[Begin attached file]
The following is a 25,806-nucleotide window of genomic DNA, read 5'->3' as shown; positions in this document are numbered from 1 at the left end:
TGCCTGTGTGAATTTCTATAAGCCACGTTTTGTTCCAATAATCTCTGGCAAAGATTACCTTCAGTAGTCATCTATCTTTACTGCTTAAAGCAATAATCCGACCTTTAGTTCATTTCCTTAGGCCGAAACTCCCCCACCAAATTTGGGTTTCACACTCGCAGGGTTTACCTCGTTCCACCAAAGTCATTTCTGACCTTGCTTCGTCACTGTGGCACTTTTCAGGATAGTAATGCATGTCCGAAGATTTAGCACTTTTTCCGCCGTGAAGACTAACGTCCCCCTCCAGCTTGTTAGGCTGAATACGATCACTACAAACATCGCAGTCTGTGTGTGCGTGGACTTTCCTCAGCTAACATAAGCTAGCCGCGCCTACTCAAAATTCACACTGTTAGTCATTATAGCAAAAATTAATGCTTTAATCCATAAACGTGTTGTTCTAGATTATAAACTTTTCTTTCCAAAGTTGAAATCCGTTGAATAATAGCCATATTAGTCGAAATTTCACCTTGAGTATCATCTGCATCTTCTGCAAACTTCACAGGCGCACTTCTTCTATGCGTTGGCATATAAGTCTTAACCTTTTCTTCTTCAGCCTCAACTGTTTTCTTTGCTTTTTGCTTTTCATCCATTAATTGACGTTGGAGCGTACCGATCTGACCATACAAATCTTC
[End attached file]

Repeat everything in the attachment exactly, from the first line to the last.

The following is a 25,806-nucleotide window of genomic DNA, read 5'->3' as shown; positions in this document are numbered from 1 at the left end:
TGCCTGTGTGAATTTCTATAAGCCACGTTTTGTTCCAATAATCTCTGGCAAAGATTACCTTCAGTAGTCATCTATCTTTACTGCTTAAAGCAATAATCCGACCTTTAGTTCATTTCCTTAGGCCGAAACTCCCCCACCAAATTTGGGTTTCACACTCGCAGGGTTTACCTCGTTCCACCAAAGTCATTTCTGACCTTGCTTCGTCACTGTGGCACTTTTCAGGATAGTAATGCATGTCCGAAGATTTAGCACTTTTTCCGCCGTGAAGACTAACGTCCCCCTCCAGCTTGTTAGGCTGAATACGATCACTACAAACATCGCAGTCTGTGTGTGCGTGGACTTTCCTCAGCTAACATAAGCTAGCCGCGCCTACTCAAAATTCACACTGTTAGTCATTATAGCAAAAATTAATGCTTTAATCCATAAACGTGTTGTTCTAGATTATAAACTTTTCTTTCCAAAGTTGAAATCCGTTGAATAATAGCCATATTAGTCGAAATTTCACCTTGAGTATCATCTGCATCTTCTGCAAACTTCACAGGCGCACTTCTTCTATGCGTTGGCATATAAGTCTTAACCTTTTCTTCTTCAGCCTCAACTGTTTTCTTTGCTTTTTGCTTTTCATCCATTAATTGACGTTGGAGCGTACCGATCTGACCATACAAATCTTC